Dr. Varland and Coastal Raptors volunteers have researched Turkey Vultures since 2012. More than 30 Turkey Vultures have been trapped, wing-tagged, and tissue-sampled on the Washington and Oregon coastal beaches to assess the heath of avian scavengers in this environment. Among his topics, Dan will discuss trapping methods, contaminant test results and re-sighting locations of wing-tagged birds. Dan became a Ph.D. of Animal Ecology at Iowa State University and earned BS and MS degrees in zoology from Eastern Illinois University. He taught biological sciences at community colleges in Minnesota and Iowa for 11 years after receiving his Master’s degree. Dan was Rayonier-Hoquiam’s Wildlife Biologist from 1993 to 2009. In 2009 he founded and became the Executive Director of Coastal Raptors, a non-profit organization focused on research, education and conservation programs for raptors in coastal environments. Dan has over 10 scientific publications, two book chapters, and an edited book to his name.
Nicole Harris, Education Specialist with Olympic Coast National Marine Sanctuary - "Discover the Olympic Coast--American's Underwater Treasure"
Do you know about the natural treasure off the coast of the Olympic Peninsula? Olympic Coast National Marine Sanctuary’s underwater landscape, marine wildlife, marine habitats, traditional cultures and maritime history.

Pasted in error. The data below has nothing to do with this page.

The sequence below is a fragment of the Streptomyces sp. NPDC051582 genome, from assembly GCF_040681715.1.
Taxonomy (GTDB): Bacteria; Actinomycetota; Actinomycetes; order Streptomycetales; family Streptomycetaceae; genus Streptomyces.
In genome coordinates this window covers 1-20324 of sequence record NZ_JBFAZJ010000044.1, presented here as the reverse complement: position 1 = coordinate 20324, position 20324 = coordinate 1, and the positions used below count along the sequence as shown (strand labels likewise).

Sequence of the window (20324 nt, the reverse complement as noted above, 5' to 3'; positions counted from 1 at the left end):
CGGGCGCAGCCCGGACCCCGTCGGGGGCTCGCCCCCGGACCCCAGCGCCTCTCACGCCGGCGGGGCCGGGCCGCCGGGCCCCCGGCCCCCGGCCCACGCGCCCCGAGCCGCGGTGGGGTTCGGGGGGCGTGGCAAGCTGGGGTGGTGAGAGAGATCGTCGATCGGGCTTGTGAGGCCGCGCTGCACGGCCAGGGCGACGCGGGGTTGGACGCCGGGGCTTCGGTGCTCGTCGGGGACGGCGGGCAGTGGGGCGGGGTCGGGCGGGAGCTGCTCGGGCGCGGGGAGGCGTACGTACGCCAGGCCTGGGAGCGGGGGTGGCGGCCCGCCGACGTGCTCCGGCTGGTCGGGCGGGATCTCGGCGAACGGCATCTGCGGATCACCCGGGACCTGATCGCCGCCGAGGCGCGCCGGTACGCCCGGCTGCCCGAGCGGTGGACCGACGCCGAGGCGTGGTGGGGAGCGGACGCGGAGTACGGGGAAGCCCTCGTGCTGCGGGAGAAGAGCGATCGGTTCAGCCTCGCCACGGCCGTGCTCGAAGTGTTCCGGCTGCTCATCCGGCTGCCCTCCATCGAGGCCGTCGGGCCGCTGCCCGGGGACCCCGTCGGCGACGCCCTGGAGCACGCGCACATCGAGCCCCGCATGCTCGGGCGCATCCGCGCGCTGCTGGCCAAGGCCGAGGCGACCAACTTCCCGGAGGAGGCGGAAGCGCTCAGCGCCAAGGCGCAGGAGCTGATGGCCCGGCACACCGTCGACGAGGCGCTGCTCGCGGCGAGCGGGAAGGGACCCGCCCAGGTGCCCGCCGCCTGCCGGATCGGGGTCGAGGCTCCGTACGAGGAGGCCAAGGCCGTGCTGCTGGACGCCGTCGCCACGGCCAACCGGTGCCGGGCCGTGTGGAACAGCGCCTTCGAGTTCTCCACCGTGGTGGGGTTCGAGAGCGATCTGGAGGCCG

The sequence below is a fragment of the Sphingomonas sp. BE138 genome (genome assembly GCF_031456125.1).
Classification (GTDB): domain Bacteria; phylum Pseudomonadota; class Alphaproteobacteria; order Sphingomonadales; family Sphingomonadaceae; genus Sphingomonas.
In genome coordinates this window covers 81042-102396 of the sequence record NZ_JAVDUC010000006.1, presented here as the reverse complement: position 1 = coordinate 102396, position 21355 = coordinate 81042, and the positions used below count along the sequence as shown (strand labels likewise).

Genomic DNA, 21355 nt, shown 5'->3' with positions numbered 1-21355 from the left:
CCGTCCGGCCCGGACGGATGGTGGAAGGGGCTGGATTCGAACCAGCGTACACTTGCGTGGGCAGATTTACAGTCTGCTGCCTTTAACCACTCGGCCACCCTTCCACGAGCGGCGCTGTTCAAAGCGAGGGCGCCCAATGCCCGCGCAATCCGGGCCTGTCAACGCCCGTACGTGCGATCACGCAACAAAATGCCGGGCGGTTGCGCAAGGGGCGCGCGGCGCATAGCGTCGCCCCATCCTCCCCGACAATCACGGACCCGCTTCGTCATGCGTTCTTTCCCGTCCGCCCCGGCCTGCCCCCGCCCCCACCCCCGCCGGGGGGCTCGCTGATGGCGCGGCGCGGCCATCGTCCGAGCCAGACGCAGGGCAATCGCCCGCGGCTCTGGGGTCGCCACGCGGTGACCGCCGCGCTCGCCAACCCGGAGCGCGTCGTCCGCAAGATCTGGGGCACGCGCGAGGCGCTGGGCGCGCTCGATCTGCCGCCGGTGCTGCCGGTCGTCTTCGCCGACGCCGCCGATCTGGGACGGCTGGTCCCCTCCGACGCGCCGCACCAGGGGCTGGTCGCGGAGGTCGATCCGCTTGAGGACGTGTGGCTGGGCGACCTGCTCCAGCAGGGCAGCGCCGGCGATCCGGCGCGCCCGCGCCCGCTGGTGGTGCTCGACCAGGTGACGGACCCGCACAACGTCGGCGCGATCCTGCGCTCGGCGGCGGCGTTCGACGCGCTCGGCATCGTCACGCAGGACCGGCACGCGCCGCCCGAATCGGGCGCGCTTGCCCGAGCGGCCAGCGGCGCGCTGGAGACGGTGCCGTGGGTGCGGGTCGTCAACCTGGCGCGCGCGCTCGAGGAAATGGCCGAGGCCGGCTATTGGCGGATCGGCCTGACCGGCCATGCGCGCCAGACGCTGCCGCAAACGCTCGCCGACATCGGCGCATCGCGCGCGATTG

Chehalis River Basin Land Trust - "Ecologically Significant Coastal and Riparian Lands"
Jan Strong, founding member of the Chehalis River Basin Land Trust (CRBLT), and Jan Robinson, CRBLT president will provide an engaging and interactive presentation on ecologically significant coastal and riparian lands conserved by the CRBLT and other organizations. The hour long presentation will include an introduction on the land trust, and overview of the 4,000+ acres of land held in trust. There will be a special emphasis on the 175-acre Elliott Slough Coastal Surge Plain, Aberdeen, the Chehalis River Discovery Trail, Centralia and information on the pending Weatherwax, Ocean Shores conservation easement. Jan Strong and Jan Robinson's presentation will also include a hands-on activity introducing some of the unique plants and animals that call the coast their home -- year-round or seasonally.